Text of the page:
12 Outcaste

With my mother’s permission and blessings, I set off exultantly for Bombay, leaving my wife with a baby of a few months. But on arrival there, friends told my brother that the Indian Ocean was rough in June and July, and as this was my first voyage, I should not be allowed to sail until November. Someone also reported that a steamer had just been sunk in a gale. This made my brother uneasy, and he refused to take the risk of allowing me to sail immediately. Leaving me with a friend in Bombay, he returned to Rajkot to resume his duty. He put the money for my travelling expenses in the keeping of a brother-in-law, and left word with some friends to give me whatever help I might need.

Time hung heavily on my hands in Bombay. I dreamt continually of going to England.

Meanwhile my caste-people were agitated over my going abroad. No Modh Bania had been to England up to now, and if I dared to do so, I ought to be brought to book! A general meeting of the caste was called and I was summoned to appear before it. I went. How I suddenly managed to muster up courage I do not know. Nothing daunted, and without the slightest hesitation, I came before the meeting. The Sheth—the headman of the community—who was distantly related to me and had been on very good terms with my father, thus accosted me:

‘In the opinion of the caste, your proposal to go to

England is not proper. Our religion forbids voyages abroad.

We have also heard that it is not possible to live there without compromising our religion. One is obliged to eat and drink with Europeans!’

To which I replied: ‘I do not think it is at all against our religion to go to England. I intend going there for further studies. And I have already solemnly promised to my mother to abstain from three things you fear most. I am sure the vow will keep me safe.’

‘But will you disregard the orders of the caste?’

‘I am really helpless. I think the caste should not interfere in the matter.’

This incensed the Sheth. He swore at me. I sat unmoved. So the Sheth pronounced his order: ‘This boy shall be treated as an outcaste from today. Whoever helps him or goes to see him off at the dock shall be punishable with a fine of one rupee four annas’

The order had no effect on me, and I took my leave of the Sheth. But I wondered how my brother would take it. Fortunately he remained firm and wrote to assure me that I had his permission to go, the Sheth’s order notwithstanding.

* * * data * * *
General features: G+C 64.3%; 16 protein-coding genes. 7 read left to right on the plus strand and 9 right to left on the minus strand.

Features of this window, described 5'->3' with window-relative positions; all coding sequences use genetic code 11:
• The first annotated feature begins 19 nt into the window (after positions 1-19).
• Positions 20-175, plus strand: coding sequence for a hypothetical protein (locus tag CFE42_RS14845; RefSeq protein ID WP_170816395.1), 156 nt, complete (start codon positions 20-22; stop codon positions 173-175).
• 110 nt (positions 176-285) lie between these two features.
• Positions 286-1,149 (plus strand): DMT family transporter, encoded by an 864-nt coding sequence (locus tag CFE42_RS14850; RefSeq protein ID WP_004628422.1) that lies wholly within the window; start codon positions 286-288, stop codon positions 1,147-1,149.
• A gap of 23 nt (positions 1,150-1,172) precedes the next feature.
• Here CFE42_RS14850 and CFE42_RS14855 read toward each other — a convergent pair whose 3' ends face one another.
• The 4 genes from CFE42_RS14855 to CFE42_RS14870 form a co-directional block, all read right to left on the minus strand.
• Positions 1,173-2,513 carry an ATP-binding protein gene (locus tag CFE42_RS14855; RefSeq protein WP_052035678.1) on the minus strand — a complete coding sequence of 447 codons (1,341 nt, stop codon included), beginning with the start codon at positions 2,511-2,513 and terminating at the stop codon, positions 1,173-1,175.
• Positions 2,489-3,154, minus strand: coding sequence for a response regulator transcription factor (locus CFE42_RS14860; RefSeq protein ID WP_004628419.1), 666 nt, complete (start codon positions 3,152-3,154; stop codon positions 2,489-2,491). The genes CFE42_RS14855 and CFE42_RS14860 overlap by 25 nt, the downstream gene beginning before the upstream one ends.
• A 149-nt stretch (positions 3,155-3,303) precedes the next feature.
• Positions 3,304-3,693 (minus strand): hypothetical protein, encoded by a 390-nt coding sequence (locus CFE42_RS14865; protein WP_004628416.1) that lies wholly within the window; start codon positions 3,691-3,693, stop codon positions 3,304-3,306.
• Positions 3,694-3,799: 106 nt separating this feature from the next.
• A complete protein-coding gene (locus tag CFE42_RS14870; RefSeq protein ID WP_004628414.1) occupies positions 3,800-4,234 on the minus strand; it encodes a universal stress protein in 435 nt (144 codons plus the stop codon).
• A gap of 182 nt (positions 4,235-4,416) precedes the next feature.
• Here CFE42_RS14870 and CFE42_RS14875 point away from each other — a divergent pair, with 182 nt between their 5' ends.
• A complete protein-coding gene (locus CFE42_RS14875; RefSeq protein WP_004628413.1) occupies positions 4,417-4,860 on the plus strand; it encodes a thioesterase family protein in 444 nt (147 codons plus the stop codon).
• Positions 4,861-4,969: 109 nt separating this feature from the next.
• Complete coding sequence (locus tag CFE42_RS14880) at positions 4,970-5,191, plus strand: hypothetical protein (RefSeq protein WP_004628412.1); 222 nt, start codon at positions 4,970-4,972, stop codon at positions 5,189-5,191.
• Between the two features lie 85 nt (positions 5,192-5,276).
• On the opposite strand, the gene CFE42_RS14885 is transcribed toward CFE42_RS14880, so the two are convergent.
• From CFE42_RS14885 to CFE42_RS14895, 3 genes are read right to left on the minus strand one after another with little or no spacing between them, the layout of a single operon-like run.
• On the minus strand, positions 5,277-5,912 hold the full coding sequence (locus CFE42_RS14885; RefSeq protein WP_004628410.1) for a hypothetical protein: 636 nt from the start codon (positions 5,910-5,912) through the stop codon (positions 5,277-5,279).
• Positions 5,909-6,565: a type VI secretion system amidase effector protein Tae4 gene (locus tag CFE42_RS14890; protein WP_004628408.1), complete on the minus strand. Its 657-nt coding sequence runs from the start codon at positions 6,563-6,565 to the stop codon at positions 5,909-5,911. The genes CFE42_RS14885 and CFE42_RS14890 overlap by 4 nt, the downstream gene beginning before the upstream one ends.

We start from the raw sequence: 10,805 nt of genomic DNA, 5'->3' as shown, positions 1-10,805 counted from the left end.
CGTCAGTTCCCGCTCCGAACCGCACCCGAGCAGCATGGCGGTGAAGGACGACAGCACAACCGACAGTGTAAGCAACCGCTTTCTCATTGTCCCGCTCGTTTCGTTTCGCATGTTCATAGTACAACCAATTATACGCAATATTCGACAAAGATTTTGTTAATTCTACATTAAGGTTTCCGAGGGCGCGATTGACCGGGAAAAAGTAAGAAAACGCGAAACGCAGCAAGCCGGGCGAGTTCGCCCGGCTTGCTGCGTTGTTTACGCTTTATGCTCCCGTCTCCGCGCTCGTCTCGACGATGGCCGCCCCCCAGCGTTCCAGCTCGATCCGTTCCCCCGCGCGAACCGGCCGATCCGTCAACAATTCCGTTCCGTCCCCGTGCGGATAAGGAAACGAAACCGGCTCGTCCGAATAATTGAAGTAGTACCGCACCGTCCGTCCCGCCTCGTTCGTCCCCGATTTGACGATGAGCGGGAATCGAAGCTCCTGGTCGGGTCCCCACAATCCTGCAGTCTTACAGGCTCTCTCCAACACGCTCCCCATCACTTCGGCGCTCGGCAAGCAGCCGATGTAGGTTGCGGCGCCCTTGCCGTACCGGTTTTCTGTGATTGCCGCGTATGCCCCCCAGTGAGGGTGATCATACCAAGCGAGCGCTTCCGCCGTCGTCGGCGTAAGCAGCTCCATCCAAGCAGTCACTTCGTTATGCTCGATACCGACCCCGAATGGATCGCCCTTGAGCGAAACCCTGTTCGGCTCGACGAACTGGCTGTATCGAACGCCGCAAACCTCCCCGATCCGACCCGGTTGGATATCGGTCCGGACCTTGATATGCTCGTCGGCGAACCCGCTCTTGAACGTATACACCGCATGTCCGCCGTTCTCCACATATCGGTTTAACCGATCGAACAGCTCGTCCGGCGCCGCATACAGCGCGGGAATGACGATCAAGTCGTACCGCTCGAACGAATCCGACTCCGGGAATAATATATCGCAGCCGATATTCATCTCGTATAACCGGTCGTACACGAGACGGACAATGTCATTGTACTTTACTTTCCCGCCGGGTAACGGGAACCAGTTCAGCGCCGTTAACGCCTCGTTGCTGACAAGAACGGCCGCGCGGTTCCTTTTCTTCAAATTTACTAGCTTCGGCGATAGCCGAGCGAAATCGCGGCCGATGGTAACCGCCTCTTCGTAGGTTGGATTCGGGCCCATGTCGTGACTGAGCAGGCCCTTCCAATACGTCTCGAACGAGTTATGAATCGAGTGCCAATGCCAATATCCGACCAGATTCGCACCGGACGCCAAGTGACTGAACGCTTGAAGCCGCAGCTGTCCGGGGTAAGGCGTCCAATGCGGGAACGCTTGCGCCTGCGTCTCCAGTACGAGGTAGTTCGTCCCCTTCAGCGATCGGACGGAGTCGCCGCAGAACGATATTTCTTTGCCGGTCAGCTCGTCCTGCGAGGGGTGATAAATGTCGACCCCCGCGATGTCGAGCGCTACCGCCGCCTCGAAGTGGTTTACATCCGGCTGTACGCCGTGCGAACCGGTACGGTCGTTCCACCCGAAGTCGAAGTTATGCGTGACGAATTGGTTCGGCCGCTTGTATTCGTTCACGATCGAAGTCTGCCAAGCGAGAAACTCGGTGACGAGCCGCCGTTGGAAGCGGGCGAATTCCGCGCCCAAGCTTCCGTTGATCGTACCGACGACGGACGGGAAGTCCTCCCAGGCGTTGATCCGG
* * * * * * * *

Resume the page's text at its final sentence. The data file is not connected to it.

The incident, however, made me more anxious than ever to sail. As I was thus worrying over my predicament, I heard that a Junagadh vakil was going to England, for being called to the bar, by a boat sailing on the 4th of September. I met the friends to whose care my brother had commended me. They also agreed that I should not let go the opportunity of going in such company. A berth was reserved for me by my friends in the same cabin as that of Sjt. Tryarnbakrai Mazmudar, the Junagadh vakil. They also commended me to him. He was an experienced man of mature age and knew the world. I was yet a stripling of eighteen without any experience of the world. Sjt. Mazmudar told my friends not to worry about me.

I sailed at last from Bombay on the 4th of September.


13 In London at Last

I did not feel at all seasick. But as the days passed, I became fidgety. I felt shy even in speaking to the steward. I was quite unaccustomed to talking English and except for Sjt. Mazmudar all the other passengers in the second saloon were English. I could not speak to them. For I could rarely follow their remarks when they came up to speak to me, and even when I understood I could not reply. I had to frame every sentence in my mind, before I could bring it out. I was innocent of the use of knives and forks and had not the boldness to inquire what dishes on the menu were free of meat. I therefore never took meals at table but always had them in my cabinv and they consisted principally of sweets and fruits which I had brought with me. Sjt. Mazmudar had no difficulty, and he mixed with everybody. He would move about freely on deck, while I hid myself in the cabin the whole day, only venturing up on deck when there were but few people. Sjt. Mazmudar kept pleading with me to associate with the passengers and to talk with them freely. He told me that lawyers should have a long tongue, and related to me his legal experiences. He advised me to take every possible opportunity of talking English, and not to mind making mistakes which were obviously unavoidable with a foreign tongue. But nothing could make me conquer my shyness.